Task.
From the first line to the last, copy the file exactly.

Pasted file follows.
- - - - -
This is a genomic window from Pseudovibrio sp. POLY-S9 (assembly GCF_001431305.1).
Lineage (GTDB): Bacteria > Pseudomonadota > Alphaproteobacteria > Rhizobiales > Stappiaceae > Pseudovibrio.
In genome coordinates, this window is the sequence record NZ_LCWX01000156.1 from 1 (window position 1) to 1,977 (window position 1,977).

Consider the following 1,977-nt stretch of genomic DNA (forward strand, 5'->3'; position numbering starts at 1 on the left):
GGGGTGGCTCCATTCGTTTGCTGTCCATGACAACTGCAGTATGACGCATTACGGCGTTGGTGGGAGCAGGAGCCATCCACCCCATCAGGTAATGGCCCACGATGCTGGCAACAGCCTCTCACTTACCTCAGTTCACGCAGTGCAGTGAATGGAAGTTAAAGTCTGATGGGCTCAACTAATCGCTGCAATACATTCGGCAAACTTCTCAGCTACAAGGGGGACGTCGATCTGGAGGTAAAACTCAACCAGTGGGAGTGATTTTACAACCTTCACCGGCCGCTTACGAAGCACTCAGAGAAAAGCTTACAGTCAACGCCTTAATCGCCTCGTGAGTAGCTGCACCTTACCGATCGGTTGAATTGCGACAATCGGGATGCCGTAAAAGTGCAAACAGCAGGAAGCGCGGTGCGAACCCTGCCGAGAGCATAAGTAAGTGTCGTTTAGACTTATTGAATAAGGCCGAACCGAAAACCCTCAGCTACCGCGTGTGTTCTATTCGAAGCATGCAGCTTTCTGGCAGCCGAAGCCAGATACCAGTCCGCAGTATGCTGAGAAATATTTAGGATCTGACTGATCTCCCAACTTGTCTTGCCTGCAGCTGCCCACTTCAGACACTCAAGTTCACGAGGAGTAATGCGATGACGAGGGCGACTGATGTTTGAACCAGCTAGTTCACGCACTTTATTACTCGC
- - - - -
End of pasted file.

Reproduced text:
This is a genomic window from Pseudovibrio sp. POLY-S9 (assembly GCF_001431305.1).
Lineage (GTDB): Bacteria > Pseudomonadota > Alphaproteobacteria > Rhizobiales > Stappiaceae > Pseudovibrio.
In genome coordinates, this window is the sequence record NZ_LCWX01000156.1 from 1 (window position 1) to 1,977 (window position 1,977).

Consider the following 1,977-nt stretch of genomic DNA (forward strand, 5'->3'; position numbering starts at 1 on the left):
GGGGTGGCTCCATTCGTTTGCTGTCCATGACAACTGCAGTATGACGCATTACGGCGTTGGTGGGAGCAGGAGCCATCCACCCCATCAGGTAATGGCCCACGATGCTGGCAACAGCCTCTCACTTACCTCAGTTCACGCAGTGCAGTGAATGGAAGTTAAAGTCTGATGGGCTCAACTAATCGCTGCAATACATTCGGCAAACTTCTCAGCTACAAGGGGGACGTCGATCTGGAGGTAAAACTCAACCAGTGGGAGTGATTTTACAACCTTCACCGGCCGCTTACGAAGCACTCAGAGAAAAGCTTACAGTCAACGCCTTAATCGCCTCGTGAGTAGCTGCACCTTACCGATCGGTTGAATTGCGACAATCGGGATGCCGTAAAAGTGCAAACAGCAGGAAGCGCGGTGCGAACCCTGCCGAGAGCATAAGTAAGTGTCGTTTAGACTTATTGAATAAGGCCGAACCGAAAACCCTCAGCTACCGCGTGTGTTCTATTCGAAGCATGCAGCTTTCTGGCAGCCGAAGCCAGATACCAGTCCGCAGTATGCTGAGAAATATTTAGGATCTGACTGATCTCCCAACTTGTCTTGCCTGCAGCTGCCCACTTCAGACACTCAAGTTCACGAGGAGTAATGCGATGACGAGGGCGACTGATGTTTGAACCAGCTAGTTCACGCACTTTATTACTCGC